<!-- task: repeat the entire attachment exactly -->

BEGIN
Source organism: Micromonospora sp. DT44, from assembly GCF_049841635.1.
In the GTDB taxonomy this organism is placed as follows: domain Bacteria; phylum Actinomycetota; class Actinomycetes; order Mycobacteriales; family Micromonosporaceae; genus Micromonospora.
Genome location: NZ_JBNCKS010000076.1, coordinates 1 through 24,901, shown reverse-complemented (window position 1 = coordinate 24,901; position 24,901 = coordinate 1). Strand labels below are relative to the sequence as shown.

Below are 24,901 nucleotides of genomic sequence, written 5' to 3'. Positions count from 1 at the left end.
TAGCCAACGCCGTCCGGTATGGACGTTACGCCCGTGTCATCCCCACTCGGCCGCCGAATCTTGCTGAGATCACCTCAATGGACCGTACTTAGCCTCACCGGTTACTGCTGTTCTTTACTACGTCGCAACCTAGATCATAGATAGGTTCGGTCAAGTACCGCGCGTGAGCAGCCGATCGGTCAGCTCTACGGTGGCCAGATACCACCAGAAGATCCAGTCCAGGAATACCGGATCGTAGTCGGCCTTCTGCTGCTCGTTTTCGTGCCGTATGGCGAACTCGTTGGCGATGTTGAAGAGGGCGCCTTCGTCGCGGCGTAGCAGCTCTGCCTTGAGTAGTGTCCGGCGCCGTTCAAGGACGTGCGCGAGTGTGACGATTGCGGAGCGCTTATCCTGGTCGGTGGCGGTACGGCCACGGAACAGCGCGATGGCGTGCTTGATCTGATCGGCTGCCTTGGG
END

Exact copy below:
Source organism: Micromonospora sp. DT44, from assembly GCF_049841635.1.
In the GTDB taxonomy this organism is placed as follows: domain Bacteria; phylum Actinomycetota; class Actinomycetes; order Mycobacteriales; family Micromonosporaceae; genus Micromonospora.
Genome location: NZ_JBNCKS010000076.1, coordinates 1 through 24,901, shown reverse-complemented (window position 1 = coordinate 24,901; position 24,901 = coordinate 1). Strand labels below are relative to the sequence as shown.

Below are 24,901 nucleotides of genomic sequence, written 5' to 3'. Positions count from 1 at the left end.
TAGCCAACGCCGTCCGGTATGGACGTTACGCCCGTGTCATCCCCACTCGGCCGCCGAATCTTGCTGAGATCACCTCAATGGACCGTACTTAGCCTCACCGGTTACTGCTGTTCTTTACTACGTCGCAACCTAGATCATAGATAGGTTCGGTCAAGTACCGCGCGTGAGCAGCCGATCGGTCAGCTCTACGGTGGCCAGATACCACCAGAAGATCCAGTCCAGGAATACCGGATCGTAGTCGGCCTTCTGCTGCTCGTTTTCGTGCCGTATGGCGAACTCGTTGGCGATGTTGAAGAGGGCGCCTTCGTCGCGGCGTAGCAGCTCTGCCTTGAGTAGTGTCCGGCGCCGTTCAAGGACGTGCGCGAGTGTGACGATTGCGGAGCGCTTATCCTGGTCGGTGGCGGTACGGCCACGGAACAGCGCGATGGCGTGCTTGATCTGATCGGCTGCCTTGGG